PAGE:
Tina will take the first part and I’ll take the second.
So Brad, I would tell you that the majority of the gross margin decline is on the de-leveraging of the fixed cost and just as a reminder, those fixed cost is rank utilities and depreciation and that is added to the gross margin. I did talk about a 100 point basis on foreign currency on the merchandized margins, so take that into account. Then there was a slight decline in the other part of the merchandized margin, which was impacted by currency.
So, the transactions are still down over last year, but they’re not down as much as they were, but the HPG is down because of the value pricing. So that has impacted the dollar value of each transaction. We would be significantly better if we even achieve the lower transactions that we had this year at last year’s average transaction price for the quarter.
If you’re comparing first quarter of this year to first quarter of last year, HPG as we call it against this year’s transactions, it would have been a significant improvement if we’ve had last year’s HPG on this year’s transaction.
(Operator Instruction) Your next question comes from Mike Smith - Kansas City Capital.
Mike Smith – Kansas City Capital
Going back to the margins, the cost of goods sold this year was 63.4%, the cost of goods sold in the same period last year was 56.4%, variation of 690 basis points. I know that when I asked you the question earlier, you said you hope to get back to the old rates which net cost of goods sold were between 53% and 55%. How long do you think it will take you to get there?
I think Mike, in the economic environment that we are in; it’s really hard to project that. It’s going to be how we are able to grow our top line and we think we are working diligently on those initiatives to grow the top line. As we grow the top line, we’re going to be able to leverage our fixed expenses, which is at this point in time is the majority of our decline in our gross margin.
You final question comes from Brad Leonard - BMO Capital Management.
Brad Leonard - BMO Capital Management
Maxine, on your comments about your year-to-date trends for the comps, I just want to quantify you said year-to-date trends so your improved four months or whatever we are in now versus saying April trends. So obviously the April trends are going to be a bigger shift with jump at the Easter shift that I would imagine. Obviously year-to-date trends are better than what we’re seeing. So that doesn’t really tell us what, and I know comparing this April to last April is not going to give us an apples-to-apples?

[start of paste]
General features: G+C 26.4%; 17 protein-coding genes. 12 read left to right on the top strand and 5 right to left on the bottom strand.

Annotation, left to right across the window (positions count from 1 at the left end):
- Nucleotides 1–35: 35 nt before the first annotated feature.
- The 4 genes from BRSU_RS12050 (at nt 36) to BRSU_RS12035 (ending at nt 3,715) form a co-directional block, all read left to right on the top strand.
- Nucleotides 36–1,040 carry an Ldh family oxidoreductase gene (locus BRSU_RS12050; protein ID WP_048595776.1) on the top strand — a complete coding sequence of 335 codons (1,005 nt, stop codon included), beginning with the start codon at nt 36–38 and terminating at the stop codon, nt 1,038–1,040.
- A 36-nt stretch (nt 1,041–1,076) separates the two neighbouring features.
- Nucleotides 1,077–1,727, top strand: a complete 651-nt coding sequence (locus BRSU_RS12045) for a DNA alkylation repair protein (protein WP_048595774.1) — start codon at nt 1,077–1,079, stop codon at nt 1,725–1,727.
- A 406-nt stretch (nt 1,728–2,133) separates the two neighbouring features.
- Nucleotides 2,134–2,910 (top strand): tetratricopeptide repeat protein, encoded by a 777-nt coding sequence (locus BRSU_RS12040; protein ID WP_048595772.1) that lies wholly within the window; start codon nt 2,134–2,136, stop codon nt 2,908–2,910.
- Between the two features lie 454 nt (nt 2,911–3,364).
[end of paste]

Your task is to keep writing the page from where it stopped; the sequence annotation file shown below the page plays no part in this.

Right and that’s why we are looking at it all together and I think as I said this in last quarter’s call that I think we’ll have a much better feeling about in the business and where the consumers at after the second quarter, because unlike other retailers our Easter shifts between first quarter and second quarter and just not knowing how travel would be in spring vacations, all those things have a greater impact on us, but I think that we’ll have a better understanding.
I feel actually that with the things that we are putting in place for our promotional efforts can not off price, but still mentioning our value products as well our gift with purchase promotions that we’re doing and the way we change the length of them will help us improve our business, because it is a promotion to the customer and it is a reason why you’re in the mall near to come into Build-A-Bear side.
I feel that we will start to see an improvement on that borrowing any unforeseen crazy things might go on in the economy or if this flu situation isn’t prolonged, I think we’ll get back to what we were starting to feel a little bit much more positive about our business and certainly we’re seeing that improvement more significantly in the UK and Europe and then in Canada, but not yet as much as we’d like to see it in the United States.
At this time, there are no further questions. I would like to turn the call back over to Ms. Molly Salky.
Thank you, operator and thanks to everyone for your participation today. If you have any follow up questions, please give me a call or send me an e-mail. Thanks and have a great day.
Thank you for your participation in today’s conference. This concludes the presentation. You may now disconnect. Have a good day.